Defendant Not “Prevailing Party” for Purposes of Attorneys’ Fees After Voluntary Dismissal Without Prejudice
The US Court of Appeals for the Federal Circuit affirmed a district court’s denial of attorneys’ fees under § 285, finding that a defendant is not a “prevailing party” for purposes of collecting attorneys’ fees where the plaintiff voluntarily dismissed its case without prejudice and there was no final court decision designating either litigant as the prevailing party. O.F. Mossberg & Sons, Inc. v. Timney Triggers, LLC, Case No. 19-1134 (Fed. Cir. Apr. 13, 2020) (Hughes, J.).
Mossberg sued Timney for patent infringement following the breakdown of licensing negotiations. Timney sought reexamination of the patent and was granted a stay of the district court proceedings pending the reexamination outcome. After the patent was invalidated during reexamination, Mossberg filed a notice of voluntary dismissal under Rule 41(a)(1)(A)(i), which permits voluntary dismissal by a plaintiff without court order. The district court subsequently entered an order stating that the case was dismissed without prejudice. After the dismissal, Timney filed a motion to declare the case exceptional and collect attorneys’ fees under § 285, but the district court ruled that a dismissal without prejudice was not a decision on the merits and did not render Timney a prevailing party as required by § 285. Timney appealed.
The Federal Circuit affirmed, explaining that while a defendant may “prevail” for purposes of attorneys’ fees even if the court’s final judgment does not reach the merits, a party cannot prevail without a court decision effecting “material alteration of the legal relationship of the parties” marked by “judicial imprimatur.” The Court rejected Timney’s argument that the stay of the district court proceedings during reexamination provided the necessary judicial imprimatur, noting that the stay did not change the parties’ legal relationship. The Court also explained that the district court’s dismissal order did not qualify as a final court decision with the requisite judicial imprimatur because Mossberg’s voluntary dismissal became effective immediately, and the dismissal order had no legal effect. Absent any final court decision, the Federal Circuit concluded that Timney was not a prevailing party for purposes of attorneys’ fees under § 285.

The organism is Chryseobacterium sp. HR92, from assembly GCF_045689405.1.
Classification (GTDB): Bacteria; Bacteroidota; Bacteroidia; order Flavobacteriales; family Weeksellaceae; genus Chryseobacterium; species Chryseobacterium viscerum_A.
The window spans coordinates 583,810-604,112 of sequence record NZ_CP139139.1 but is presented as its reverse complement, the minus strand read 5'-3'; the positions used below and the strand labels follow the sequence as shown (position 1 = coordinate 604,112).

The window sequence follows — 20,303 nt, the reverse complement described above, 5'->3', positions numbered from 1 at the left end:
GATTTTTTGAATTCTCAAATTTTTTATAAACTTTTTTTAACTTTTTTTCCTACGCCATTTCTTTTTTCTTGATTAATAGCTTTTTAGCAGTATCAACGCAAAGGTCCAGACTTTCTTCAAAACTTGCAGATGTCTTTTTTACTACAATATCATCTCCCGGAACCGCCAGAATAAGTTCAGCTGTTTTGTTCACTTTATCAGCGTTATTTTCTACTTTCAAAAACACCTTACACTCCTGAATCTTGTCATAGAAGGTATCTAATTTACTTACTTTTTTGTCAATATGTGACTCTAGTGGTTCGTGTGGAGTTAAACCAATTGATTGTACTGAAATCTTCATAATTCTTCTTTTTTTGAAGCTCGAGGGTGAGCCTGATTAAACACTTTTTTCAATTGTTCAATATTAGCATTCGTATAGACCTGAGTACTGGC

Practice Note: The Federal Circuit issued this decision soon after Keith Manufacturing Co. v. Butterfield (IP Update, Vol. 23, No. 4), where it found that voluntary dismissal with prejudice qualified as a final judgment as required by Fed. R. Civ. P. Rule 54(d) for purposes of permitting a defendant to seek attorneys’ fees. Mossberg and Keith are in possible tension because the dismissal in Keith was also self-executing and required no court order. Because Mossberg did not cite or distinguish Keith, it is unclear how other courts may reconcile Mossberg and Keith. Two distinguishing factors emerge, however:
- The plaintiff’s dismissal in Mossberg was without prejudice, while the parties’ stipulated dismissal in Keith was with prejudice.
- Although both decisions considered whether a voluntary dismissal qualified as a final decision or judgment for purposes of awarding attorneys’ fees, Mossberg focused on the “prevailing party” language of § 285, while Keith focused on the “judgment” of Fed. R. Civ. P. Rule 54(d) under Ninth Circuit law.
To preserve a right to seek attorneys’ fees or avoid litigation seeking attorneys’ fees, parties considering voluntary dismissals with or without prejudice should be aware of the uncertainties implicated by Mossberg and Keith. Parties should also consider including language addressing attorneys’ fees and costs when drafting a voluntary stipulation of dismissal and/or a settlement agreement.